Body processes

Curiosity – Function, Task & Diseases

Curiosity

Curiosity is characterized by a desire for something new and is considered a fundamental trait of the human species. Motivation and drive are highly dependent on curiosity, as humans receive feedback from the body’s reward system in satisfying their curiosity. In the case of dementia , for example, reduced curiosity can occur with a symptomatic loss of motivation.

What is the curiosity?

Curiosity is an alluring desire to discover new things. Curiosity is often equated with the desire to know what was previously hidden. The Greek philosopher Plato described curiosity as the beginning of everything. People like Galileo judged it to be the most powerful problem-solving engine, and Einstein attributed his talent for discovery to curiosity.

Curiosity has played one of the most crucial roles in the evolution of the human species. Accordingly, curiosity is a basic human quality and is considered to be one of the most character-defining features of human personality.

Neurologists have known for a long time that the frontal lobe of the brain plays a major role in character traits . As a character trait, curiosity should also be found in the frontal lobe. However, according to recent studies, scientists no longer assume that curiosity has a fixed place in the brain. Instead, the medical-neurological definition of curiosity now refers to an entire network, such as the human brain itself.

function & task

As the University of Bonn found out, curious people have a better networked brain. Individual circuits in the brains of the study participants correlated significantly with the degree of their curiosity and their curiosity-related behavior. 

Curiosity was particularly important in the study of the connection between the hippocampus and the striatum . The striatum houses the body’s reward system and thus corresponds to the part of the brain that drives people to action, provides motivation and arouses interest in action. The hippocampus, on the other hand, mainly accommodates memory functions and also releases messenger substances that affect the reward system. The stronger the connection between the striatum and the hippocampus, the more likely people are to try new things.

The basic connection between the two areas is probably innate, but only fully matures in the first months or years of life. In this context, the impulses that the small child receives from its environment are probably the most important. Such impulses attract attention and could be responsible for the fact that the connection between the striatum and the hippocampus strengthens far-reaching. This would explain the different levels of curiosity that people generally have.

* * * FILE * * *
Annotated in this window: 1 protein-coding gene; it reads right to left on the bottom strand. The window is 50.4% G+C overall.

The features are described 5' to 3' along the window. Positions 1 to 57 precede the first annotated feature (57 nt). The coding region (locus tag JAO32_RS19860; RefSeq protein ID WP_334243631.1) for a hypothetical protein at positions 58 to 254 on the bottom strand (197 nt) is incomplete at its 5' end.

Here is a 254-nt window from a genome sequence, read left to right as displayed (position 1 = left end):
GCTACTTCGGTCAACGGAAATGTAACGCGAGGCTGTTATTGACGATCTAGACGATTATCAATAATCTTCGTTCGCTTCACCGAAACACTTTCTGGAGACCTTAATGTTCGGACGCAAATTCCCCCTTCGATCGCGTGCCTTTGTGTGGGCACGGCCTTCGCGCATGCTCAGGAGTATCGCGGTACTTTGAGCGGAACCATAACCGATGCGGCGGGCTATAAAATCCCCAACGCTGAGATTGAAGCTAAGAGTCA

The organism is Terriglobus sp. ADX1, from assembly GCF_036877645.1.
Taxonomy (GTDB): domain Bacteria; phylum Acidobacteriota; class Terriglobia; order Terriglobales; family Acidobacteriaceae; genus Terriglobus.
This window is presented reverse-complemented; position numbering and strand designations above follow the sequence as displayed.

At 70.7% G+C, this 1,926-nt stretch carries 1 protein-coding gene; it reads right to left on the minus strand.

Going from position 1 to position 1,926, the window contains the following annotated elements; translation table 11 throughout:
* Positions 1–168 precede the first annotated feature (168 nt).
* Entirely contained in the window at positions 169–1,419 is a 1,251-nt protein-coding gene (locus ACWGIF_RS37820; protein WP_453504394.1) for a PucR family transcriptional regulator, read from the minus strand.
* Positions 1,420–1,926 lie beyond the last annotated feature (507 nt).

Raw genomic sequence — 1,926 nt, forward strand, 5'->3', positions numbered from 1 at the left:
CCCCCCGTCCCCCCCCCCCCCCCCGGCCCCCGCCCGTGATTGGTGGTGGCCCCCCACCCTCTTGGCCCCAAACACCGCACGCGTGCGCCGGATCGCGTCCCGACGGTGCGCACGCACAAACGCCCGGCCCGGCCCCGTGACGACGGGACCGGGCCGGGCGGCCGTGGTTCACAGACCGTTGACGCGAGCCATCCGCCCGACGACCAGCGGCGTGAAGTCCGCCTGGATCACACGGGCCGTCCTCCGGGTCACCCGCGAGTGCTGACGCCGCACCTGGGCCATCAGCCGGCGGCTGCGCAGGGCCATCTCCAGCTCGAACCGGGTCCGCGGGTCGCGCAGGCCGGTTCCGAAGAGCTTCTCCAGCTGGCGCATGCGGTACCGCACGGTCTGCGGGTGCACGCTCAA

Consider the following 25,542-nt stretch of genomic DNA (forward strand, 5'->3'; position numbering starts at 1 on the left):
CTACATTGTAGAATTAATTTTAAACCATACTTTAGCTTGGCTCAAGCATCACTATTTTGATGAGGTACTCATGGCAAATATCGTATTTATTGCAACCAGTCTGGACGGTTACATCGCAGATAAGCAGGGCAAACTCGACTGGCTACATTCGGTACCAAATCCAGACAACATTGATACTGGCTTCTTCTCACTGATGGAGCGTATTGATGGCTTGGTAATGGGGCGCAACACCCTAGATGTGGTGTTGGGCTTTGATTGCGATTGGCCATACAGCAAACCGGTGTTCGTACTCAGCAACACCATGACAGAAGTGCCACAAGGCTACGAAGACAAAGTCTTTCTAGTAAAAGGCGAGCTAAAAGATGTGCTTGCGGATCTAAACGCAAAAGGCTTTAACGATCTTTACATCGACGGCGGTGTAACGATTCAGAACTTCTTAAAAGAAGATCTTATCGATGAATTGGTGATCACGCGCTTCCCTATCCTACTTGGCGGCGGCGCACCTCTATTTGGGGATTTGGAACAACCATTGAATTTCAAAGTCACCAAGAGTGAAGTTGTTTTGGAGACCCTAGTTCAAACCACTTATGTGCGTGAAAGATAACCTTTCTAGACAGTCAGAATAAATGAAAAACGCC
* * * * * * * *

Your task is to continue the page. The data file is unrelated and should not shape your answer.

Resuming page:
Curiosity has a positive effect on people in many ways. The more curious people are, the more open they are to new things. He learns more easily, is often happier and finds it easy to solve problems.

Since when satisfying curiosity , messenger substances such as dopamine evoke a strong feeling of happiness via the striatal reward system, curiosity is considered one of the most important drives and motivations. Curiosity actually gets you high in a way, according to the University of California. Thus, a person whose curiosity has been satisfied can even become somewhat addicted to the feeling of satisfied curiosity. The satisfaction of curiosity thus ultimately makes more and more curious.

Diseases & Ailments

People with pathologically reduced curiosity mainly suffer from listlessness . They feel less motivated to perform actions or live their lives. Various medical conditions can minimize curiosity. Physical causes are present, for example, in the case of dementia. As soon as the connections between the striatum and the hippocampus break down in the context of dementia, the patient’s curiosity decreases rapidly and there is a loss of motivation.

Damage to this brain network can also occur as part of other diseases. In this context, strokes should be mentioned, as well as cerebral hemorrhages caused by trauma , bacterial infections , tumors , autoimmune infections, congenital brain malformations or cerebral hypoxia .

In addition to these causes, reduced curiosity with symptomatic loss of motivation can occur in the context of depression , schizophrenia or stupor . Stupor is probably the most radical example: it is a state of rigidity that patients experience while fully conscious . The phenomenon often follows severe depression or schizophrenia.

Since some medicines and drugs affect the reward system in the striatum, a person’s curiosity and motivation can also decrease in the context of medication or addiction. Hormones also have an influence on different processes within the brain. Hormonal disorders caused by diseases of the thyroid gland or other glandular organs can also affect a person’s curiosity.

Pathological changes in curiosity and motivation must always be distinguished from physiologically low curiosity. As noted above, curiosity is likely to be formed through impulses during early childhood. The measure differs from person to person without pathological value depending on the attention impulses experienced.

Those who are exposed to deprivation in the sense of social impoverishment in early childhood, on the other hand, experience a pathological reduction in curiosity. In situations of deprivation, adolescents do not receive sufficient attention and therefore not enough impulses that would allow for physiological brain development.

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Hello! I am Lisa Newlon, and I am a medical writer and researcher with over 10 years of experience in the healthcare industry. I have a Master’s degree in Medicine, and my deep understanding of medical terminology, practices, and procedures has made me a trusted source of information in the medical world.